Thomas Alsgaard

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Thomas Alsgaard
Thomas Alsgaard at 'Bysprinten' Mosjøen 2013-04-26.jpg
Thomas Alsgaard (2013)
Full name Thomas Alsgaard
Born (1972-01-10) 10 January 1972 (age 46)
Lørenskog, Norway
Height 1.90 m (6 ft 3 in)
Ski club Eidsvold Værks Skiklub
World Cup career
Seasons 1993–2004
Individual wins 13
Indiv. podiums 29
Overall titles 1 – (1997/98)
Discipline titles 2 – (1 LD, 1 SP)

Thomas Alsgaard (born 10 January 1972) is a Norwegian former professional cross-country skier. Alsgaard is regarded by many as the best performer of the freestyle technique (skating) in cross-country skiing and many of today's best skiers have studied his technique. In total, Alsgaard won 15 medals in the Winter Olympics and FIS Nordic World Ski Championships, making him one of the most successful skiers of all time.

Early life[edit]

Born in Flateby, Enebakk, Alsgaard began cross-country ski racing at the age of three. That was when he was entered into a race against many 5-year olds. He beat all of them. A year later, it was rumored that he was lost in the village the family lived in. In fact, he was found at the local ski area, just about to start his third time around a 9-kilometer loop. Alsgaard says that his passion for skiing comes from liking to be outdoors.

Athletic career[edit]

Alsgaard got his international breakthrough in the Lillehammer 1994 Winter Olympics winning the 30 kilometre freestyle event. In total, Alsgaard won 15 medals in the Winter Olympics and FIS Nordic World Ski Championships, making him one of the most successful skiers of all time. Alsgaard won at least one gold medal at every Olympic Games and World Championships that he participated. Alsgaard retired from racing after the 2003 World Championships.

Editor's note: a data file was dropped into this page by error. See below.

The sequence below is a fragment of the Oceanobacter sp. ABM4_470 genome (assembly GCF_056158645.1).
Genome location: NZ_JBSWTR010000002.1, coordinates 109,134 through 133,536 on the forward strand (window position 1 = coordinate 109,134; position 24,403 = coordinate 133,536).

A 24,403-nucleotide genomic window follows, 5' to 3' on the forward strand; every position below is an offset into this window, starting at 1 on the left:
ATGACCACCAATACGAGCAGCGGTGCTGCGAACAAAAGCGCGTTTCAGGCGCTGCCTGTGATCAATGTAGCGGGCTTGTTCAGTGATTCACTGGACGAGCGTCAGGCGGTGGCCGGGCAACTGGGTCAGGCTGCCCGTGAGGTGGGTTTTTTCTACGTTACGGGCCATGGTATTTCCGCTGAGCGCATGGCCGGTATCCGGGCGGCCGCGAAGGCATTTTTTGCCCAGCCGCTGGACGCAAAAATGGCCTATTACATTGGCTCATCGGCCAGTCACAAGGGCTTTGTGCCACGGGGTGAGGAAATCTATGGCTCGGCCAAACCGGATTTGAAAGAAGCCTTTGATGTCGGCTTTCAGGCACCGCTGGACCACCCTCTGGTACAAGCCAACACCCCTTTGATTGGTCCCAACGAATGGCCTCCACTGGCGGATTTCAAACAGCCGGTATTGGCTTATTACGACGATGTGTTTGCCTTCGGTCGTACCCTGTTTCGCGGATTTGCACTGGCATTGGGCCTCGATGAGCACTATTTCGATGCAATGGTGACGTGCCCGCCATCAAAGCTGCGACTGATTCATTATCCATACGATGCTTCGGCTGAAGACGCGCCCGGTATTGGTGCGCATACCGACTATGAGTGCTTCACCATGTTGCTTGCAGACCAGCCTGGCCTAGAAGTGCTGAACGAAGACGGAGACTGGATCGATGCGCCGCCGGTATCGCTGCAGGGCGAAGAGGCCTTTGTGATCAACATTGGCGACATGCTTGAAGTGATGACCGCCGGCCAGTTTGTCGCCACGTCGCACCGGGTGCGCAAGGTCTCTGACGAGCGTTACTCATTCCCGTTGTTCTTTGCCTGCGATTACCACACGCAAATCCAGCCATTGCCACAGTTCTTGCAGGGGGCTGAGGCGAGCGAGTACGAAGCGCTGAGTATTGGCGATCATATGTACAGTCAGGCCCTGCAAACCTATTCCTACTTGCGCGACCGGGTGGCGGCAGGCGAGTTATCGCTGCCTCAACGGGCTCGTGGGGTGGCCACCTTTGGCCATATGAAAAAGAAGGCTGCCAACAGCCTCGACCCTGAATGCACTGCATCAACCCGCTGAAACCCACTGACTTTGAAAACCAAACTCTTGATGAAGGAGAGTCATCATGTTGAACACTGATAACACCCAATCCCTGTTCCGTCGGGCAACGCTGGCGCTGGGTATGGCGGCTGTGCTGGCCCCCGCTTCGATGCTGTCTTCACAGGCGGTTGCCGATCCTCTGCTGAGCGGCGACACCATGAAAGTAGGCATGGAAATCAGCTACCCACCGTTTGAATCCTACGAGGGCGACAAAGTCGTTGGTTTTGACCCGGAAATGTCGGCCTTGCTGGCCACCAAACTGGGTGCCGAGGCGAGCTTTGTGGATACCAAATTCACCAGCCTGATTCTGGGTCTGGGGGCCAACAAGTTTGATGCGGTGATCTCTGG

He won the Holmenkollen medal in 2001 (shared with Adam Małysz and Bente Skari).

After his career as a professional skier[edit]

Alsgaard retired from racing in 2003. Between 2013 and 2017 he was the owner and manager of a ski team, Team LeasePlan.[1]

He now works as a technical advisor for Alpina Sports, working in the Nordic boot department.

He is also known as a sports commentator[2] for the Norwegian Broadcasting Corporation.

In the Norwegian Championship in January 2011, Alsgaard took a sensational bronze medal at the 15 km classical individual race, defeating many skiers on the Norwegian World Cup team. He was only beaten by Eldar Rønning (gold) and Martin Johnsrud Sundby (silver). He repeated the feat in 2012, expressing frustration with the lack of aggressiveness and initiative in both the younger elite athletes and the team surrounding them.[3]

His ski team (Team LeasePlan)[edit]

As of December 2016 the team consists of four "allround" skiers and six skiers with langløp (or long races) as their specialty; Swede Lina Korsgren is the team's only female (as of 2016); Hans Kristian Stadheim assists in coaching.[4] On 21 April Alsgaard announced that Team LeasePlan had to shut down due to sponsorship problems. [5]

World Cup results[edit]

All results are sourced from the International Ski Federation (FIS).[6]

Season titles[edit]

  • 3 titles – (1 overall, long distance, 1 sprint)
Season
Discipline